Starting in 2010, staff at JFK picked up all terrapins and collected data on the size and age, marked them, and then released them. We inserted a scannable microchip (PIT tag) into each terrapin that is similar to what veterinarians use to identify lost cats and dogs. We then monitored individual terrapins and shared data with the wildlife biologists working across from the airport at the Jamaica Bay Wildlife Refuge, managed by the National Park Service.

So far, the data shows that the terrapins nest on similar dates within Jamaica Bay; however, there are a lot more terrapins nesting at the airport, and they appear to be younger than those at the wildlife refuge.

Laura talks about the terrapins at John F. Kennedy International Airport. Photo courtesy of Laura.

Laura talks about the terrapins at John F. Kennedy International Airport. Photo courtesy of Laura.

In 2012, JFK airport staff collected, marked and released more than 1,300 terrapins during a 6-week period. There’s been a lot of community interest in the terrapins, too. In fact, if I went to the grocery store after work with my airport coat on or my badge still around my neck, people would stop me to say that they’d heard about the terrapins at the airport and want to know more about it.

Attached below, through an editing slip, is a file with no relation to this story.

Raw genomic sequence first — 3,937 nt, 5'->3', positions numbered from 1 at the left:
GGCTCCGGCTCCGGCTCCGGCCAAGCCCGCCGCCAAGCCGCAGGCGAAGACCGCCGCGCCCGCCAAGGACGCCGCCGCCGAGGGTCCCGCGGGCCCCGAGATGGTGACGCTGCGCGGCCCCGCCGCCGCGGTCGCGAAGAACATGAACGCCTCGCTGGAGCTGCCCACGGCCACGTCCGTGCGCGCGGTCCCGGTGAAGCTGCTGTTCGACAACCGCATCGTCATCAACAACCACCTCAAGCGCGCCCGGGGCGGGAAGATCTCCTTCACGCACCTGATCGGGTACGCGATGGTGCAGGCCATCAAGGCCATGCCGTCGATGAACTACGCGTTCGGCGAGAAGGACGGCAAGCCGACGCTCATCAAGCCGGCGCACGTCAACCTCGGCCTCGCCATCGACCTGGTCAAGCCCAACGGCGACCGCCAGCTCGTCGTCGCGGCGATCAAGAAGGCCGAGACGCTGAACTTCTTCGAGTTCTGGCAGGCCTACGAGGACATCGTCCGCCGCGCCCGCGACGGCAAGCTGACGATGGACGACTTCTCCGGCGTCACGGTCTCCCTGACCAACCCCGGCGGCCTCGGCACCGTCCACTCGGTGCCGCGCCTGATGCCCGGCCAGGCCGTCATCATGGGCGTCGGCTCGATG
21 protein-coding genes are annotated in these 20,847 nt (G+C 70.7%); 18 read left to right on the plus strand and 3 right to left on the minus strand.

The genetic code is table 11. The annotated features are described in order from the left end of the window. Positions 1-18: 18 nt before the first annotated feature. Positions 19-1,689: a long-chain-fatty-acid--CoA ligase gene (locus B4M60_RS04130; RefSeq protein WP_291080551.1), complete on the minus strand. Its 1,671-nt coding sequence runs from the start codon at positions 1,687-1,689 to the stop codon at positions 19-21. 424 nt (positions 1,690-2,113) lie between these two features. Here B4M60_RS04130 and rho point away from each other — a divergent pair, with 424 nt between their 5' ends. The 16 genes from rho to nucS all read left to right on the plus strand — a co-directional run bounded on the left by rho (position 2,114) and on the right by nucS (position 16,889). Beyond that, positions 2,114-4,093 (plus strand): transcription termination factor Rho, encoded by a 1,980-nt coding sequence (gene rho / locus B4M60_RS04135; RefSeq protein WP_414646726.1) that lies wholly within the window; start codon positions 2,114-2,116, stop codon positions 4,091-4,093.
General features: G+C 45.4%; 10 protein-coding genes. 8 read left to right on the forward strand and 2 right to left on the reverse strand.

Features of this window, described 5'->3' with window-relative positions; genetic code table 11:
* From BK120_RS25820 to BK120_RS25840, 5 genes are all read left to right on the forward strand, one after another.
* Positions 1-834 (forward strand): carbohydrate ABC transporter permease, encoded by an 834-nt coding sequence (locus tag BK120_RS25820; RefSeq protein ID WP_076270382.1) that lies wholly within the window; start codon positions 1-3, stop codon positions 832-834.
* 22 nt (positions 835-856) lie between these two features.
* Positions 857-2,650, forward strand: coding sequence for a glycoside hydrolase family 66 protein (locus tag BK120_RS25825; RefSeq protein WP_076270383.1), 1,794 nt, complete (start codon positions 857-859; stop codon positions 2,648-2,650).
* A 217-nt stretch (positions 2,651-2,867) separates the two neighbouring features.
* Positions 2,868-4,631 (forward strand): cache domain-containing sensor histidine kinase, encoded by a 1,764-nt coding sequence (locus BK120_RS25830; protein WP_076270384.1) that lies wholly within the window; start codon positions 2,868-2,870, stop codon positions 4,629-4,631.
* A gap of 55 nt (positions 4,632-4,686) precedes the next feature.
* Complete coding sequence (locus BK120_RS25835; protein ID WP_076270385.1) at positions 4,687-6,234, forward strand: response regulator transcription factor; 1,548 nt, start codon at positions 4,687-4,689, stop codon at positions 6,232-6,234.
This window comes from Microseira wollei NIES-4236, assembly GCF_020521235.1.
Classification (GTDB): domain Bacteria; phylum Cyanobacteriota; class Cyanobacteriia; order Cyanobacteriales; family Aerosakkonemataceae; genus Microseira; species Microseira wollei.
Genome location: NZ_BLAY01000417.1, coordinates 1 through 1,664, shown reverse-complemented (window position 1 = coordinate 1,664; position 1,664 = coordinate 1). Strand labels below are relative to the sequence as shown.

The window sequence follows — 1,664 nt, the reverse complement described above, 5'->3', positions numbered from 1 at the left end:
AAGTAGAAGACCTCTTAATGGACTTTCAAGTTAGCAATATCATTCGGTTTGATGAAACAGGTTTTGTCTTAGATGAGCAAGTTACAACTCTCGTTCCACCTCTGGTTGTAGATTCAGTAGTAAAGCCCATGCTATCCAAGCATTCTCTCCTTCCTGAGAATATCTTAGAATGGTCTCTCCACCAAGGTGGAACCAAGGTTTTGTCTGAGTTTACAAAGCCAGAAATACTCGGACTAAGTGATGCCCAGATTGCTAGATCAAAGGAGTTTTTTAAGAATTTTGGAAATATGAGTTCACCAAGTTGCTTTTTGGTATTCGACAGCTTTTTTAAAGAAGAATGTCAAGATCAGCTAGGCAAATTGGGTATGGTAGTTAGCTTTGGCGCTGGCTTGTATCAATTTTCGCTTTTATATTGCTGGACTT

To reduce the terrapins’ impact on aircraft traffic, the airport set up two types of test barriers to try to deter the terrapins from one of the runways most impacted by nesting activity. Those tests showed that terrapins were not able to climb over the barriers and some terrapins navigated around the barriers while others simply found available nesting sites adjacent to the barriers.

Terrapin barrier at John F. Kennedy International Airport. Credit: Port Authority of NY & NJ

Terrapin barrier at John F. Kennedy International Airport. Credit: Port Authority of NY & NJ

This led to a permanent barrier installation in 2013. While the barriers are not yet completely installed, there is ample nesting habitat for the terrapins outside the barriers, and the barriers prevent them from having to cross taxiways and runways and risk being struck by a vehicle or aircraft.

The JFK airport wildlife biologists will monitor the terrapin activity in 2014 to see how effective the barrier is and if the terrapins choose to nest in available habitat outside the barrier or shift to new locations on the airport.

While I never thought I would be working with nesting turtles at JFK, it’s been a nice break from our typical bird issues, and I’ve met some great herpetologists with whom I may never have crossed paths.